Nasr al-Hariri, chief negotiator of the Syrian High Negotiations Committee (HNC) opposition group addresses the media after a Intra-Syria peace talks meeting in Geneva, Switzerland, March 1, 2017. REUTERS/Denis Balibouse(reuters_tickers)
By John Irish and Tom Miles
GENEVA (Reuters) - Syria peace talks in Geneva showed a first flicker of movement on Wednesday, as the opposition said President Bashar al-Assad's negotiators had been pushed by his Russian allies to address for the first time opposition demands for a political transition.
Six days of U.N.-led talks, the first for almost 10 months, have focussed almost entirely on how to arrange more substantive talks in later rounds. But after two hours closeted with U.N. mediator Staffan de Mistura on Wednesday, opposition negotiator Nasr al-Hariri told reporters he had made "a good start".
"There have been really deep discussions, for the first time," he said. "We notice now that the political transition subject has become the main subject on the table."
The opposition wants to discuss "political transition" because they see it as an end to Assad's autocratic rule.
Such a political concession by the government, after major gains on the battlefield, has never been up for discussion, according to past comments by Assad's chief negotiator Bashar al-Ja'afari. Hariri said Ja'afari may have had his arm twisted.
"We heard from Mr de Mistura that - due to Russian pressure, and this is a sign that can be initially encouraging - there is acceptance to tackle the issues enshrined in (U.N. Security Council resolution) 2254, and most importantly to us political transition," Hariri said.
Resolution 2254 sets out a political transition process including plans for a new constitution, U.N.-supervised elections and transparent and accountable governance.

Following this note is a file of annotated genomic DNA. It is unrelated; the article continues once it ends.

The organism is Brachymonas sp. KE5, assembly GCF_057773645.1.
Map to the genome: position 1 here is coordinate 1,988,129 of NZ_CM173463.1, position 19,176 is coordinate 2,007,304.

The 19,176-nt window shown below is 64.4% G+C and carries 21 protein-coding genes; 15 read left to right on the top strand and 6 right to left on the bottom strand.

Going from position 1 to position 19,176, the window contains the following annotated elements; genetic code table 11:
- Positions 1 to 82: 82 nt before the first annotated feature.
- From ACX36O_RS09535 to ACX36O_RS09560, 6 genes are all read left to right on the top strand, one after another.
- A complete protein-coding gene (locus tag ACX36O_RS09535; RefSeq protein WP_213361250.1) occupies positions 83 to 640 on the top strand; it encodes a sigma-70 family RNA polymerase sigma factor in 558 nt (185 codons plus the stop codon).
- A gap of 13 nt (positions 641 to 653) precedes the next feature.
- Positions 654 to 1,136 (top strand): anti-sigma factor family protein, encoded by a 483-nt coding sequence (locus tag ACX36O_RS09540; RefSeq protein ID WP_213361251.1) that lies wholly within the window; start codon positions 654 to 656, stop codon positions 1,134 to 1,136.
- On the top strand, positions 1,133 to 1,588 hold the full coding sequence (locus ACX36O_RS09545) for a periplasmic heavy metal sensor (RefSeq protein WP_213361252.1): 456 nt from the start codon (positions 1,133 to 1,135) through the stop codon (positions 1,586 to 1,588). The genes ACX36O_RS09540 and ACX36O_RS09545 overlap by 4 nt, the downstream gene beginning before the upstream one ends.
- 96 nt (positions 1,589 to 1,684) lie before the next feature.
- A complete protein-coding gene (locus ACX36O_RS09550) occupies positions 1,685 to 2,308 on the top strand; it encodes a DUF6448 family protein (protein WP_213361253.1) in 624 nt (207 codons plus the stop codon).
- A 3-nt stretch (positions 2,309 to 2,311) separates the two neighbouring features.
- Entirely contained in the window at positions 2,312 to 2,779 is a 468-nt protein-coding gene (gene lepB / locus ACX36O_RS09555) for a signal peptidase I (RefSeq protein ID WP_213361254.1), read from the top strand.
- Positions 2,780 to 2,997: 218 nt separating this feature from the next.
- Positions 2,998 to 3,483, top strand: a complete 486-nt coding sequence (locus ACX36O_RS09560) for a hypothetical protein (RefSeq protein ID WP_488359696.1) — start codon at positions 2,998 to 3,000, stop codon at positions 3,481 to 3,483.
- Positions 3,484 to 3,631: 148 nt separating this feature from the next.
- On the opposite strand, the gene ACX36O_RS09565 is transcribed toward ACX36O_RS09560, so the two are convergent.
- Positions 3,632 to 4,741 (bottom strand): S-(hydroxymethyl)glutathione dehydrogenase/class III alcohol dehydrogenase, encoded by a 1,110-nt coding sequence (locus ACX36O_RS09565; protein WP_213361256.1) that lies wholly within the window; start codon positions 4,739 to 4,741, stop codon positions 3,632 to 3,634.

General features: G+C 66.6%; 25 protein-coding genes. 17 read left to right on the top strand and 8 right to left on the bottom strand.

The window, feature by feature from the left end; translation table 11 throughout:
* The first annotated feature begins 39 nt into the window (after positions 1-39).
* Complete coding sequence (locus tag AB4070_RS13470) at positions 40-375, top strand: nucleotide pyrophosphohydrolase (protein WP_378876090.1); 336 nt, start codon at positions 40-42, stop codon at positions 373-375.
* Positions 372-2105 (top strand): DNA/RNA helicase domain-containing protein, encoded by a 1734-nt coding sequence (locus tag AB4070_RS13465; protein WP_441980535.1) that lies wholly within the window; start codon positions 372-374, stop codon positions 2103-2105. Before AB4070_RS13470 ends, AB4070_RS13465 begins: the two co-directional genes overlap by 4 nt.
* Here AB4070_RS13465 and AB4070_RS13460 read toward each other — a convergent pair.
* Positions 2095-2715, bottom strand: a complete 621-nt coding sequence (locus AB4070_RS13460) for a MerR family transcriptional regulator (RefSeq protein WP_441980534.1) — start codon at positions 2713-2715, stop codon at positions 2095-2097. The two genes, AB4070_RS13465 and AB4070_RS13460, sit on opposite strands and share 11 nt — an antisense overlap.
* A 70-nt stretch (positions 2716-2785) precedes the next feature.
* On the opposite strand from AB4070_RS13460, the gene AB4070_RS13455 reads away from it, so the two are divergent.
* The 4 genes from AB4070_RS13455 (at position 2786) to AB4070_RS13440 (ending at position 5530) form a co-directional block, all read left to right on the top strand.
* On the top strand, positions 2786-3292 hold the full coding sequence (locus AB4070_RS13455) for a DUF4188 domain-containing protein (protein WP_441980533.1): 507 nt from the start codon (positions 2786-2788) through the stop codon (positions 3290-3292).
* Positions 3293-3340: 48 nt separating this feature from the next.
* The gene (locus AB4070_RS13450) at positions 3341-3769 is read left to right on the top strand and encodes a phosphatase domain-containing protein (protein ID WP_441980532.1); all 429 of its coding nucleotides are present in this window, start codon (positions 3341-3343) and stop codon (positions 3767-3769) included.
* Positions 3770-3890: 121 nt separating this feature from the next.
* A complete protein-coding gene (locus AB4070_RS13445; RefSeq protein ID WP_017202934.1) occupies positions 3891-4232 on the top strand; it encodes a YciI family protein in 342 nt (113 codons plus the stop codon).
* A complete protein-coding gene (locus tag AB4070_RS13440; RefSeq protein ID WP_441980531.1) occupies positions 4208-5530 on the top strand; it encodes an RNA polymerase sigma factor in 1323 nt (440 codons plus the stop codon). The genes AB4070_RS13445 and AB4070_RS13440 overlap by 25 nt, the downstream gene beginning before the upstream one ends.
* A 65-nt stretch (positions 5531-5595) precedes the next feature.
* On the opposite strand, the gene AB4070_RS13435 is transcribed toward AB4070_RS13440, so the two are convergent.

Later on Wednesday, Hariri is expected to meet Russian Deputy Foreign Minister Gennady Gatilov, which one Western diplomat said would be a "milestone", noting that a year ago Russia - like Syria - regarded the opposition as terrorists.
Two Western diplomats said the Syrian government agreed to study de Mistura's three political concepts. However, they said it had repeated its long-standing position that counter-terrorism talks should take priority and be part of the negotiations.
"You have to wonder if it's not just another ruse to win time," said one diplomat.
Hariri also accused the government of trying to stymie progress and of ramping up the war to foil the talks.
The Syrian Observatory for Human Rights, which monitors the conflict, said government bombardment of a rebel-held area in Damascus’s northeastern outskirts intensified on Wednesday, and fighting between government forces and rebels killed 13 Syrian soldiers.
Government forces launched attacks around Qaboun in the days leading up to the current round of peace talks, the fiercest assault there for more than two years, according to the Observatory and a medical worker in the area.
A ceasefire backed by Russia, Iran and Turkey has not stopped the fighting. Russian news agencies reported that a new round of ceasefire talks would start on March 14.
Hariri said Russia had not done its job as guarantor of the ceasefire, and he planned to discuss the ceasefire, the humanitarian situation and the political process with Gatilov.
(Additional reporting by Yara Abi Nader and Kinda Makieh in Geneva; Editing by Dominic Evans)